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The average age of retirement: now rising again after the post-war fall

Data published by the Department for Work and Pensions (DWP) show that the average age of retirement for men is now 65 compared with 67 in 1950. By contrast the average retirement age for women is the same - 63 years – as it was back in 1950. Now, though, the prospect is that the average retirement age for both sexes will rise in the coming years.

The upward trend in retirement age is being driven by a various economic and social factors.

First, the rise in the state pension age (spa), which will move to 68 years for both sexes by 2039, is clearly acting as an economic incentive to work to a later age. Whilst the state pension should only provide one element of income in retirement the impact of its later payment in life will inevitably draw upwards the average age of retirement.

Second, the historically low level of annuities paid on pension funds - now half of what they were per pound of pension pot compared with 2006 - will force many to work into their late 60s to improve the income they can secure from their pension funds in retirement. Indeed the fact that the average expected lifespan of men and women aged 65 years is now 86 to 87 years makes it clear that we may need to work longer to secure sufficient funds for what will be, for many, a long retirement.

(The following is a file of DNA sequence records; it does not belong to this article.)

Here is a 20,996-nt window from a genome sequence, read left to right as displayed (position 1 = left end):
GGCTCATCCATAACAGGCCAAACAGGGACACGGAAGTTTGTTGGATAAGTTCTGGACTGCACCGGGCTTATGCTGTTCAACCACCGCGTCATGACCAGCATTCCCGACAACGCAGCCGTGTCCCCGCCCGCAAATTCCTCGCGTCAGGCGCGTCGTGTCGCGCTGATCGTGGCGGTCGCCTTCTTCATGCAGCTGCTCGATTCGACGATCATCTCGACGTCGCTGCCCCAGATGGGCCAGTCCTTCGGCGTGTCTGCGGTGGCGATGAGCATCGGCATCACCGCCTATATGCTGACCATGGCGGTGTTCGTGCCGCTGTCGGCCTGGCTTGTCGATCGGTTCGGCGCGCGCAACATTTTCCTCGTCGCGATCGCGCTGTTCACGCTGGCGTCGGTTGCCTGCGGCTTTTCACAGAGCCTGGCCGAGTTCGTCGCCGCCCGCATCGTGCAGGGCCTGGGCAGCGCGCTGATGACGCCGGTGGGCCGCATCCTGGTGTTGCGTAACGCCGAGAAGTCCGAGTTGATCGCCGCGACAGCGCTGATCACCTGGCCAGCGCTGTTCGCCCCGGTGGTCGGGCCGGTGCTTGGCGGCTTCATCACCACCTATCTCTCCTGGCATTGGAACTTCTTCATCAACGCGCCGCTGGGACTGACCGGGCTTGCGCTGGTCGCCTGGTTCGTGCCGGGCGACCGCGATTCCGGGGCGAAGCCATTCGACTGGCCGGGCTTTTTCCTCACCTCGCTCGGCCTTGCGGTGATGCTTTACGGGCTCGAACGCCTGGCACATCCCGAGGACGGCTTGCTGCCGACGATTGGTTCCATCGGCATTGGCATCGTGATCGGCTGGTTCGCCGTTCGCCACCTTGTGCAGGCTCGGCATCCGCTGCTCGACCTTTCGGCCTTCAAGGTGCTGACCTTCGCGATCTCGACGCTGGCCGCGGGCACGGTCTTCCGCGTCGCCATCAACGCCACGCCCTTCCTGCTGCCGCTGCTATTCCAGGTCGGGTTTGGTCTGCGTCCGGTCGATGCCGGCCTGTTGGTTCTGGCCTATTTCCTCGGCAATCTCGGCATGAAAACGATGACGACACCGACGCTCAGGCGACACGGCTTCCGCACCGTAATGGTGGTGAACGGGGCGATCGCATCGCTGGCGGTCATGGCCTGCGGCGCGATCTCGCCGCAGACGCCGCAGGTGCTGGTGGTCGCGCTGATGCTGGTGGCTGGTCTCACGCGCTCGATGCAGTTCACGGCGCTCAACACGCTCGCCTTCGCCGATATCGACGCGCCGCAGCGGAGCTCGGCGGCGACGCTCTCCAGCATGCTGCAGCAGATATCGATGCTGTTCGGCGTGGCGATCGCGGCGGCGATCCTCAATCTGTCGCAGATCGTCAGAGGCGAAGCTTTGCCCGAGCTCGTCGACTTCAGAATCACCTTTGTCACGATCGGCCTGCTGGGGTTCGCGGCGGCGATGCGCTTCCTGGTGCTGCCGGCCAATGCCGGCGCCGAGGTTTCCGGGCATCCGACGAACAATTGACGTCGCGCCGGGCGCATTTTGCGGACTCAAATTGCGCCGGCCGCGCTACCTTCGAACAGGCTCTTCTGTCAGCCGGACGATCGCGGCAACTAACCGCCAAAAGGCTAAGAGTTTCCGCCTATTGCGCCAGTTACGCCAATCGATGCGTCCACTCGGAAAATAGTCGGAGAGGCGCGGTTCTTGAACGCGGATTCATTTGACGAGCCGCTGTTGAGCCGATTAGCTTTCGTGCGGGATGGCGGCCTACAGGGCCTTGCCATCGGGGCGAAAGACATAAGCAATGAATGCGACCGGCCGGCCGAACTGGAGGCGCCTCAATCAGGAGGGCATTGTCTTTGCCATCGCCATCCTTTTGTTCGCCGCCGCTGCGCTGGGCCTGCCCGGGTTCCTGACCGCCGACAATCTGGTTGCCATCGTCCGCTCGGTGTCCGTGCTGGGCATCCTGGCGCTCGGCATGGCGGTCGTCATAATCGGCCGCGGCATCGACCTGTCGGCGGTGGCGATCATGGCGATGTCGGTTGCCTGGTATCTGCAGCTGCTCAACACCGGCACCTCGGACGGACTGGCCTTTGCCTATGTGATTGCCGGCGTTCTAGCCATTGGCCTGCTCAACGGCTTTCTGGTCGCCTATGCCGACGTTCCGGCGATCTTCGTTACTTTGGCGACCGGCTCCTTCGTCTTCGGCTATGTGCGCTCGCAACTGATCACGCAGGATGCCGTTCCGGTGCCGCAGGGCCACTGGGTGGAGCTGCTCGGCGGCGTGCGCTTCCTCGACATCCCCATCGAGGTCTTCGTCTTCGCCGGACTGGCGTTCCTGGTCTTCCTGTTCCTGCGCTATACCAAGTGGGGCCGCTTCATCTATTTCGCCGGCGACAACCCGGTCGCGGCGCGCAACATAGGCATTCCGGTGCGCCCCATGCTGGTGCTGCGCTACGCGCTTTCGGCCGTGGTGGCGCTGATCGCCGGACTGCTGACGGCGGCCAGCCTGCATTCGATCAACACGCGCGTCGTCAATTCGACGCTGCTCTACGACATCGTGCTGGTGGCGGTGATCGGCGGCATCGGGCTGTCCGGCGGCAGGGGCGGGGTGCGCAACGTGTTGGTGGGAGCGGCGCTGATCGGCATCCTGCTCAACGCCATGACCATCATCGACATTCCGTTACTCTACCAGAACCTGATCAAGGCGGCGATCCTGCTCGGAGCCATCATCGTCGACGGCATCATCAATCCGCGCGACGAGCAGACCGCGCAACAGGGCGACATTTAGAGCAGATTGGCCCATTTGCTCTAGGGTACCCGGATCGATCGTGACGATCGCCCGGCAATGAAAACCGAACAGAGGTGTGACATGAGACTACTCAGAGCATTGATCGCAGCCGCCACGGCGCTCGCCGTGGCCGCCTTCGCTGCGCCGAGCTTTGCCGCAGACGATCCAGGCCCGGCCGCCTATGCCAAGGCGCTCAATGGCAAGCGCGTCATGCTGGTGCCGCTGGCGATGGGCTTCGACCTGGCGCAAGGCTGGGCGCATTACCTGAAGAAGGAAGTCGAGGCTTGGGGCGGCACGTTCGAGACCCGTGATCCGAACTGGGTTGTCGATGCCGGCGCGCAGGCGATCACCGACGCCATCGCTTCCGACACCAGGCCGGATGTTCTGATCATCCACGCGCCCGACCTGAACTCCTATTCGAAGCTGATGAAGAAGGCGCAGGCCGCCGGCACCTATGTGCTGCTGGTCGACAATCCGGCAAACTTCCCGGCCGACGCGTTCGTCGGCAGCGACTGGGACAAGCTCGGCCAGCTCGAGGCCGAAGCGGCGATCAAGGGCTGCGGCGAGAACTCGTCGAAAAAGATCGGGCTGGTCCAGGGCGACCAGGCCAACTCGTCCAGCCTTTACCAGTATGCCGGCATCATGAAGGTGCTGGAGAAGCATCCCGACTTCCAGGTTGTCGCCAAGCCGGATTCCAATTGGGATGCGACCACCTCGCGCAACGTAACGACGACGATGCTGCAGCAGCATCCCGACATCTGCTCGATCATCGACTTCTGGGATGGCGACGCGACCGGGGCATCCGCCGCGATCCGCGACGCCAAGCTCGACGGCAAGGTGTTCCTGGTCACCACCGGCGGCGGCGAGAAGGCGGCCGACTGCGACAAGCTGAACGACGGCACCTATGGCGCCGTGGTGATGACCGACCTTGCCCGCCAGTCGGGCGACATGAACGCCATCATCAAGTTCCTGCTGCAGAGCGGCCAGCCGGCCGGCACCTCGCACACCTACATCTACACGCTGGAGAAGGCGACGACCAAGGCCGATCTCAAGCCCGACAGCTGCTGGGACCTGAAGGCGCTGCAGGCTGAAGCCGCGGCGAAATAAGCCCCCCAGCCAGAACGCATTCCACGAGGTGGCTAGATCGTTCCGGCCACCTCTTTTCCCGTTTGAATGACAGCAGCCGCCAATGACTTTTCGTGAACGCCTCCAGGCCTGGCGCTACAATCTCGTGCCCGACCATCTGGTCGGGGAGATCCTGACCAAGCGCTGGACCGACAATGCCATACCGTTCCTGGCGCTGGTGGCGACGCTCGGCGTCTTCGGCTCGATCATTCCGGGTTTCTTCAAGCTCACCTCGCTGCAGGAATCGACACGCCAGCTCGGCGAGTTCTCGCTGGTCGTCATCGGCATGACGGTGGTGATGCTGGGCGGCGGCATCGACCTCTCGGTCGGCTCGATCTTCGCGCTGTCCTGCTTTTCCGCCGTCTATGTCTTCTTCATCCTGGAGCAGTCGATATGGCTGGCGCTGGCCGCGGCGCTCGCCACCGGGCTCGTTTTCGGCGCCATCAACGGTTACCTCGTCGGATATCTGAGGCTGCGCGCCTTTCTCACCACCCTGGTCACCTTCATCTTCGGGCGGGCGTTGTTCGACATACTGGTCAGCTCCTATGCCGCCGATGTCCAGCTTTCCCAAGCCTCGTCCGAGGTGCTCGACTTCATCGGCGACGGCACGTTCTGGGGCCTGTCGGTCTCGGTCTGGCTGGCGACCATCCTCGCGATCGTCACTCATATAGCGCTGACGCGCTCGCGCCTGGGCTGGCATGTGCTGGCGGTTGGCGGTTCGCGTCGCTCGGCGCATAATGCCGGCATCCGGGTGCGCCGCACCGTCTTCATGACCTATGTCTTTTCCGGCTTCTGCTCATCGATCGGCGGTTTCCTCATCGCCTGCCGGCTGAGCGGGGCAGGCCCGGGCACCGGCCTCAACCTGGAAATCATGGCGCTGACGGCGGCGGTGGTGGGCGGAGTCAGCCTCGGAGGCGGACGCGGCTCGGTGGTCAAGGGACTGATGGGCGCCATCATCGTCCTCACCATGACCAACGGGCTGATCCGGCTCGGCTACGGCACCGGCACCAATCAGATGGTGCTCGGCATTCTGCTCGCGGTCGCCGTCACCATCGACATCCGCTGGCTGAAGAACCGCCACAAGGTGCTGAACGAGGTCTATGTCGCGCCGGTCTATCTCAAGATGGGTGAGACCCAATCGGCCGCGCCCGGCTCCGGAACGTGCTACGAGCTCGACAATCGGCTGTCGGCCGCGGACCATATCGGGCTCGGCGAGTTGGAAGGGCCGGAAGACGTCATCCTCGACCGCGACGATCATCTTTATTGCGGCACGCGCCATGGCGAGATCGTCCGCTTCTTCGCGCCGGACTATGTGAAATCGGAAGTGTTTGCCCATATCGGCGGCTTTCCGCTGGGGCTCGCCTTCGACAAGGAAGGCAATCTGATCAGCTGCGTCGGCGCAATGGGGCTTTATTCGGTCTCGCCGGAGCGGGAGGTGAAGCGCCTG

Additionally we need to reflect on the changing conditions in the work place and how these may make retirement less like a release from the challenges of working life. In the past retirement for many - particularly men - meant relief from physically demanding and mentally unrewarding toil in industrial jobs. These days such types of employment are not the norm. The result is that it is not physically demanding to work into older age. Indeed the intellectual challenges of continuing in work may be an attraction. Remember too that work is a social as well as an economic environment and this may be more attractive than a more isolated life in retirement.

Maybe whilst recognising the economic imperatives that may make us work well into out 60s we should embrace the positives that come from staying longer in the work environment.

Martin Upton

Director, True Potential PUFin

7th September 2017

About True Potential PUFin

True Potential PUFin is based at the Open University Business School in Milton Keynes, UK

True Potential PUFin is the first and only personal finance research centre in the UK that has an active teaching programme freely available to the public. Supported by the University’s excellence in delivering distance learning, the Centre is uniquely positioned to develop the public’s financial capability and to research the impact and effectiveness of its education programme.

 

 

 

 

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